Kingston Customs House National Historic Site of Canada
Kingston Customs House
Édifice de la douane de Kingston
Links and documents
1856/01/01 to 1859/01/01
Listed on the Canadian Register:
Statement of Significance
Description of Historic Place
The Kingston Customs House National Historic Site of Canada is a handsome two-storey neoclassical building erected between 1856 and 1859 by the Province of Canada. It is constructed of limestone and is situated in the centre of the city of Kingston on a block shared by the former Kingston Post Office and a limestone stable associated with the two public buildings. It is part of a cluster of 19th-century public and commercial buildings, including the Kingston City Hall, in the immediate vicinity. The formal recognition consists of the building on its legal property.
The Kingston Customs House was designated a national historic site of Canada in 1971 because it is a fine example of the architectural quality of mid-19th-century administrative buildings designed in the British classical tradition.
The Kingston Customs House was designed in 1856 in a British neoclassical style for the Province of Canada by the Montréal architectural firm of Hopkins, Lawford and Nelson to complement the adjacent post office constructed at the same time. The Customs House harmoniously blends neoclassical and Renaissance elements in local Kingston limestone to convey the importance of its function and to reflect Kingston’s vital place in pre-Confederation Canada.
In its competent and striking use of neoclassical elements and its careful placement in a government precinct, the Kingston Customs House is also illustrative of major administrative buildings of the period that were designed to instil pride in and respect for government in the rapidly growing Province of Canada.
Source: Historic Sites and Monuments Board of Canada, Minutes, May 1971.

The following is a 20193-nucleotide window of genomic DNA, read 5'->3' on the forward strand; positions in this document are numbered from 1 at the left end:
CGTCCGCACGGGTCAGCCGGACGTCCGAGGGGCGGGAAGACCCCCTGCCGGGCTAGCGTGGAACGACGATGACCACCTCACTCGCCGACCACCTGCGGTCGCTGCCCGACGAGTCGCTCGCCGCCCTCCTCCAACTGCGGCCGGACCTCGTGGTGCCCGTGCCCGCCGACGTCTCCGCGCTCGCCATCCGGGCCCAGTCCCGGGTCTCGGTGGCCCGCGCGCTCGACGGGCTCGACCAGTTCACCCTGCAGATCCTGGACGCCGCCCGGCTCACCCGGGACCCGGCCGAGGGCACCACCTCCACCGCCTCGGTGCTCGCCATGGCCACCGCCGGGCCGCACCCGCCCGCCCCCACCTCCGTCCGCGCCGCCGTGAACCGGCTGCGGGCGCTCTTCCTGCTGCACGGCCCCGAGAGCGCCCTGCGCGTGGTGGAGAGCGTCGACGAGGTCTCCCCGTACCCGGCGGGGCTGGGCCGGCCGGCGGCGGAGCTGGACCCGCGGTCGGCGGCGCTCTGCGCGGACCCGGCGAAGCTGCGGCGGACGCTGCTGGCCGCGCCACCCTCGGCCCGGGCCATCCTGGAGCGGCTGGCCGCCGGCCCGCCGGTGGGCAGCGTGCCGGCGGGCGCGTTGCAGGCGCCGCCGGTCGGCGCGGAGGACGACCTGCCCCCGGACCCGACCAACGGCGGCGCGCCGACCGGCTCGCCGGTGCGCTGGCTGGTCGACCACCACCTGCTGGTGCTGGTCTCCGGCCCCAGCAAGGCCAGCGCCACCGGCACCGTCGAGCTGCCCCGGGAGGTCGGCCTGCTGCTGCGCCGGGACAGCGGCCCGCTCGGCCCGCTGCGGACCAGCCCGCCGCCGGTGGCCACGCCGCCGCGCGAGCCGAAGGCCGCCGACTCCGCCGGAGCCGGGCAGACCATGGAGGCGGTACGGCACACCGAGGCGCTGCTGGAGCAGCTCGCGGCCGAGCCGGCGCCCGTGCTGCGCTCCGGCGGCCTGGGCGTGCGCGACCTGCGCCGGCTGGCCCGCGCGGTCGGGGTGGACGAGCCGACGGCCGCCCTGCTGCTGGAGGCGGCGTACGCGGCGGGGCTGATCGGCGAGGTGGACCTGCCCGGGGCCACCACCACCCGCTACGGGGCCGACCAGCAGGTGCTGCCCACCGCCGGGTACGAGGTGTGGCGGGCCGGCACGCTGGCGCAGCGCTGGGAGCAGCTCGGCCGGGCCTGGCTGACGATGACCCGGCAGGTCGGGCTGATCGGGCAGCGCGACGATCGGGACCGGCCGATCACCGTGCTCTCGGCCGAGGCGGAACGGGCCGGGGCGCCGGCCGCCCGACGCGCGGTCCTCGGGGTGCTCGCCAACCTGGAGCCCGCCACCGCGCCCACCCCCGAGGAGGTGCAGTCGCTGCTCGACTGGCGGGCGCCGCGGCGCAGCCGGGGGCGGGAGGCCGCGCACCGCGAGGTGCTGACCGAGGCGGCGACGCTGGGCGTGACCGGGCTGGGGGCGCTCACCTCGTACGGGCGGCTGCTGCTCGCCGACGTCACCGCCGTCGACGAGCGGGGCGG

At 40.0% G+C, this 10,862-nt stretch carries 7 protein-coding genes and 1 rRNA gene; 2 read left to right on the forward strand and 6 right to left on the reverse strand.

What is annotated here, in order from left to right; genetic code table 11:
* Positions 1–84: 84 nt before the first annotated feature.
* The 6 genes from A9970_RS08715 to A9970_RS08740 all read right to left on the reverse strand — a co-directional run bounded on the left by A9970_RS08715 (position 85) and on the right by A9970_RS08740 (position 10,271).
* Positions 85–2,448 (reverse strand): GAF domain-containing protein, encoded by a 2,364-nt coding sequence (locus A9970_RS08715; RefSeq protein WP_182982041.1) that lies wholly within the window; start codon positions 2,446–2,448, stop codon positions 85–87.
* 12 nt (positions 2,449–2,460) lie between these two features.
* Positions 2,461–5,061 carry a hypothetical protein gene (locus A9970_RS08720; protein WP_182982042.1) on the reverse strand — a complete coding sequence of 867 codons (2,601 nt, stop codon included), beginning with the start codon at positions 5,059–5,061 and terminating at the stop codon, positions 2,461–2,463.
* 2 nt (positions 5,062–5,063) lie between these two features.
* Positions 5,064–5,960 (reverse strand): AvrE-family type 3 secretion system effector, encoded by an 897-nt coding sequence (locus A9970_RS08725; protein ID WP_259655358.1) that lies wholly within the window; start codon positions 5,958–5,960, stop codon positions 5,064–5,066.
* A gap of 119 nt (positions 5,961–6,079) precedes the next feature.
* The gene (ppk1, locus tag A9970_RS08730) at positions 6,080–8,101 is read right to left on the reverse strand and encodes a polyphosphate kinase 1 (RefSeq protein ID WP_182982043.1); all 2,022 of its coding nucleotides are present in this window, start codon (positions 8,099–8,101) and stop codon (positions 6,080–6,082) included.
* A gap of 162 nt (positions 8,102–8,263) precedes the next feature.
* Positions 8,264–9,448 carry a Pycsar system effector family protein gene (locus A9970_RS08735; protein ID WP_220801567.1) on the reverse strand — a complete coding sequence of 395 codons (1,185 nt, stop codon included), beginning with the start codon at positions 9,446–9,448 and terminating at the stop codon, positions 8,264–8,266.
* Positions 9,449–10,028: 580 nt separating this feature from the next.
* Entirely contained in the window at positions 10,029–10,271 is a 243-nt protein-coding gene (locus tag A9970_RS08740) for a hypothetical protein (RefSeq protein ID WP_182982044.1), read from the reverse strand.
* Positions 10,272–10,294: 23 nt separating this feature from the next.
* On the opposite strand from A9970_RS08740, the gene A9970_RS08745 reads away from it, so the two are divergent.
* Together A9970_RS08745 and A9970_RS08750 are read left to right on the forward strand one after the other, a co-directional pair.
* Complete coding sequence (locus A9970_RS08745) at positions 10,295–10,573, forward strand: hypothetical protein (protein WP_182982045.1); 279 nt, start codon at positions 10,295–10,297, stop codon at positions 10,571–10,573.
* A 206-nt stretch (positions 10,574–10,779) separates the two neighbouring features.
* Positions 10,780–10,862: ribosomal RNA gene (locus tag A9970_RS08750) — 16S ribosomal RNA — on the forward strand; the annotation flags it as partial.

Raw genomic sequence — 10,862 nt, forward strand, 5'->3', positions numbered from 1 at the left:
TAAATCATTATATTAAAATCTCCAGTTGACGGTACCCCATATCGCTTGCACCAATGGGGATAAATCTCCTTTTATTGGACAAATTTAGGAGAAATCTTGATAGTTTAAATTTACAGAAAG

Key elements that contribute to the heritage character of the site include:
- its styling in the British neoclassical tradition, evident in the Italianate or Renaissance elements, its symmetry and the formality of its façade and main entrance;
- the quality of its limestone construction and detailing, as seen in its fine ‘bouchard’ ashlar work, single-stone portico piers, molded architraves, wide plinths and pronounced stringcourses;
- the Itanianate architectural styling, including, the clear distinction made between the ground and first storey through the use of deeply channelled masonry for the ground floor and a smooth ashlar masonry upper storey; its symmetry, its central entrance portico supported by piers carrying a heavy cornice, and the roof parapet;
- Renaissance detailing, including the triple Venetian windows in the side elevations, the bracketed cornice above the triple windows, the delicate architraves around the rounded-arch windows of the upper storey, and the wide plinth separating the storeys;
- surviving interior layout of public spaces associated with its use as a custom house and government office, such as the main entrance, the central hall, and stairwells;
- surviving interior wood, plaster and masonry finishings in major public spaces;
- its relationship to the former post office and the former stable located on the same block.
Government of Canada
Historic Sites and Monuments Act
National Historic Site of Canada
Theme - Category and Type
- Governing Canada
- Government and Institutions
- Expressing Intellectual and Cultural Life
- Architecture and Design
Function - Category and Type
- Customs Building
Architect / Designer
Hopkins, Lawford and Nelson
Location of Supporting Documentation
National Historic Sites Directorate, Documentation Centre, 5th Floor, Room 89, 25 Eddy Street, Gatineau, Quebec
Cross-Reference to Collection
Situated in the Market Square heritage district of Kingston, the Custom House, also known as Kingston Customs House, is a two-storey, flat-roofed, rectangular, stone building,…